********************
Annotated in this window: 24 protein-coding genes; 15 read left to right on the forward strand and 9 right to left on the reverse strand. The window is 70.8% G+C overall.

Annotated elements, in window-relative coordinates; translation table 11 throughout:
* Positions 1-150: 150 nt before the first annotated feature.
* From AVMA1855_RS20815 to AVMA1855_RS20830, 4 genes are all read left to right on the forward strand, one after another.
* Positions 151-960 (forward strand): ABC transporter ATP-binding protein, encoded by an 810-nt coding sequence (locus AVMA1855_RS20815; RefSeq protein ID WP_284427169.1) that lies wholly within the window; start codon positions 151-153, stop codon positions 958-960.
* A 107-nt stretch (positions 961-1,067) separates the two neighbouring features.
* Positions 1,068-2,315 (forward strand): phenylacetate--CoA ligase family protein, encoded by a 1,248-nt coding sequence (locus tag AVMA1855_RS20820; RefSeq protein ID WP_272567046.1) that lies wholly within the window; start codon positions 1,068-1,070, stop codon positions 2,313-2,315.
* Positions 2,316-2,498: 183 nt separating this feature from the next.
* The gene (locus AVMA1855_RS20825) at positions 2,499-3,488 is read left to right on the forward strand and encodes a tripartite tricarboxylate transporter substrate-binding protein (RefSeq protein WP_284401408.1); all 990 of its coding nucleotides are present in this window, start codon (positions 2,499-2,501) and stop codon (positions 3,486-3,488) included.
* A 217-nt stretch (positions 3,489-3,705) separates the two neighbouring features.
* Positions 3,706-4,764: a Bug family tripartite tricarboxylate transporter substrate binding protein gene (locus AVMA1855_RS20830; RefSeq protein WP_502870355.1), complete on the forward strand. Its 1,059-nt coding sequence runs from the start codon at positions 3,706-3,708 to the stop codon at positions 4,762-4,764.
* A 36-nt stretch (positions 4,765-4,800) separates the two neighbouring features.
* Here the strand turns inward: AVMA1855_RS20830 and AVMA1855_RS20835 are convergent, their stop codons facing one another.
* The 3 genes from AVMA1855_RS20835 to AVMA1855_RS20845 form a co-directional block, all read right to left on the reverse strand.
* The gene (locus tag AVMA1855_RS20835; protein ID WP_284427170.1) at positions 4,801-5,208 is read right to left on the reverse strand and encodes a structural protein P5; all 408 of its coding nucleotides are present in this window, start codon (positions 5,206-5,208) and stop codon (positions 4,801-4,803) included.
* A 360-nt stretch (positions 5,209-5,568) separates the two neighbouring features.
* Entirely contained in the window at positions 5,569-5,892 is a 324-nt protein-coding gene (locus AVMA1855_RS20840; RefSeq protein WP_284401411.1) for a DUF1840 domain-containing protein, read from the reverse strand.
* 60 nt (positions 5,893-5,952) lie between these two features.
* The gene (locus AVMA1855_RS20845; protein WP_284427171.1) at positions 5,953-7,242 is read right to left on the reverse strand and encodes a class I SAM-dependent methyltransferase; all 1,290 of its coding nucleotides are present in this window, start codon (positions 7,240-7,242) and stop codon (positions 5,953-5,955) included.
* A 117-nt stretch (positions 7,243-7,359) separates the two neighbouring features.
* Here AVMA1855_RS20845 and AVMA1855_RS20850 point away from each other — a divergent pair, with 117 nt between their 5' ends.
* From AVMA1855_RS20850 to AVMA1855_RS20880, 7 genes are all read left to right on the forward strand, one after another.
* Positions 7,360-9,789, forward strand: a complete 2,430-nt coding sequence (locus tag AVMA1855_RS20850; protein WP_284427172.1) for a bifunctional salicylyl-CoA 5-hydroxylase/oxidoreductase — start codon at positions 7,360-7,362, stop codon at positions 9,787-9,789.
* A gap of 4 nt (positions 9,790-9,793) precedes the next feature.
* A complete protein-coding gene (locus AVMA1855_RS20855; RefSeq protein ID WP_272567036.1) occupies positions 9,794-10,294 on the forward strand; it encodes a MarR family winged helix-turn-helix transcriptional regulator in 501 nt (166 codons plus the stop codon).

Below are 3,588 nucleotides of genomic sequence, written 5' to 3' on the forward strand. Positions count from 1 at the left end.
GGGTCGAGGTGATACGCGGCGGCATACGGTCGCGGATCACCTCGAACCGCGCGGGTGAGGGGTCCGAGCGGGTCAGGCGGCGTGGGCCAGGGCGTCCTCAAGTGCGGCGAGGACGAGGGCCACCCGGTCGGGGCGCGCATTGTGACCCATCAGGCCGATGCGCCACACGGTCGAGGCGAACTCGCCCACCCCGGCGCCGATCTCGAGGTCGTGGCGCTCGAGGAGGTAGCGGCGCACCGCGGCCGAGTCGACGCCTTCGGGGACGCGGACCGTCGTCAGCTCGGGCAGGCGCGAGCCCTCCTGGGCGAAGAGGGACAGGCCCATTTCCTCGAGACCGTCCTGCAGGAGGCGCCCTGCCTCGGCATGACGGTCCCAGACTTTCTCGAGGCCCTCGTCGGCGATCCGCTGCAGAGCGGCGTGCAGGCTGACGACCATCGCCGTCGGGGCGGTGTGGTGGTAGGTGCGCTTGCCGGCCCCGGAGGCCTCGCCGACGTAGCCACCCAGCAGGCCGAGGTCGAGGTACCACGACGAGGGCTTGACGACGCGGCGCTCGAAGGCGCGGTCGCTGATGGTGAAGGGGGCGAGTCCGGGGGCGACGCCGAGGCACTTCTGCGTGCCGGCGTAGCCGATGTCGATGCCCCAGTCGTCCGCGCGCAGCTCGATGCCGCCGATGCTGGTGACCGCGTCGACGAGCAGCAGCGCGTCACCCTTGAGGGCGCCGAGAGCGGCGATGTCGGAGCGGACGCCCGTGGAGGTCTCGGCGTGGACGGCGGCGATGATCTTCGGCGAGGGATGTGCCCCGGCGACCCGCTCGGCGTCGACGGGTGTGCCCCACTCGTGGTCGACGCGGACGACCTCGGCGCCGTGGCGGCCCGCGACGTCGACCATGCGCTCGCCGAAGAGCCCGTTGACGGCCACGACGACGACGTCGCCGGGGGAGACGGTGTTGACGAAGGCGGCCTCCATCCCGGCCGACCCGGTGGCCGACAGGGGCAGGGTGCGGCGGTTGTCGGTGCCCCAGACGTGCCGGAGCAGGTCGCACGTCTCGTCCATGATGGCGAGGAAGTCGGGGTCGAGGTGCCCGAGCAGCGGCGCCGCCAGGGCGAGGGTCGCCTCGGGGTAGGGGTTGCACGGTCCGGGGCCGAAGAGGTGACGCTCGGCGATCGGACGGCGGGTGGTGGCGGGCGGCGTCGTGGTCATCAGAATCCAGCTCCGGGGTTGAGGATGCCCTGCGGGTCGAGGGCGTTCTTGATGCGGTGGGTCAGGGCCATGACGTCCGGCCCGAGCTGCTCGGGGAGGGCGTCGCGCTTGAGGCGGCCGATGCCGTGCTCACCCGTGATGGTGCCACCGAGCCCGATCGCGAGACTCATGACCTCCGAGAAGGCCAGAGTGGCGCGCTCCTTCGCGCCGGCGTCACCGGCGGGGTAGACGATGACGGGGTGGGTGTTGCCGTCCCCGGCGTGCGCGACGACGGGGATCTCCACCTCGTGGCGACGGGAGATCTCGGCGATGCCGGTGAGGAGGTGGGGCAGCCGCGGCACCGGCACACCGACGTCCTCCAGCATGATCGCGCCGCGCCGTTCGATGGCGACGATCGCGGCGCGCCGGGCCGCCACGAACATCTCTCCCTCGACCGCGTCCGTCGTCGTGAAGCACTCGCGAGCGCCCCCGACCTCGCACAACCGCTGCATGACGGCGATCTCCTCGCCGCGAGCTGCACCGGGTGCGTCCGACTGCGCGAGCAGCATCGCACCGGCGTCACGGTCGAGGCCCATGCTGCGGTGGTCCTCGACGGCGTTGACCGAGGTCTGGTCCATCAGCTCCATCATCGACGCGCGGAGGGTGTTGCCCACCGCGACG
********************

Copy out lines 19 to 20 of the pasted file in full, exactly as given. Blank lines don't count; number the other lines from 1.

* The gene (locus AVMA1855_RS20845; protein WP_284427171.1) at positions 5,953-7,242 is read right to left on the reverse strand and encodes a class I SAM-dependent methyltransferase; all 1,290 of its coding nucleotides are present in this window, start codon (positions 7,240-7,242) and stop codon (positions 5,953-5,955) included.
* A 117-nt stretch (positions 7,243-7,359) separates the two neighbouring features.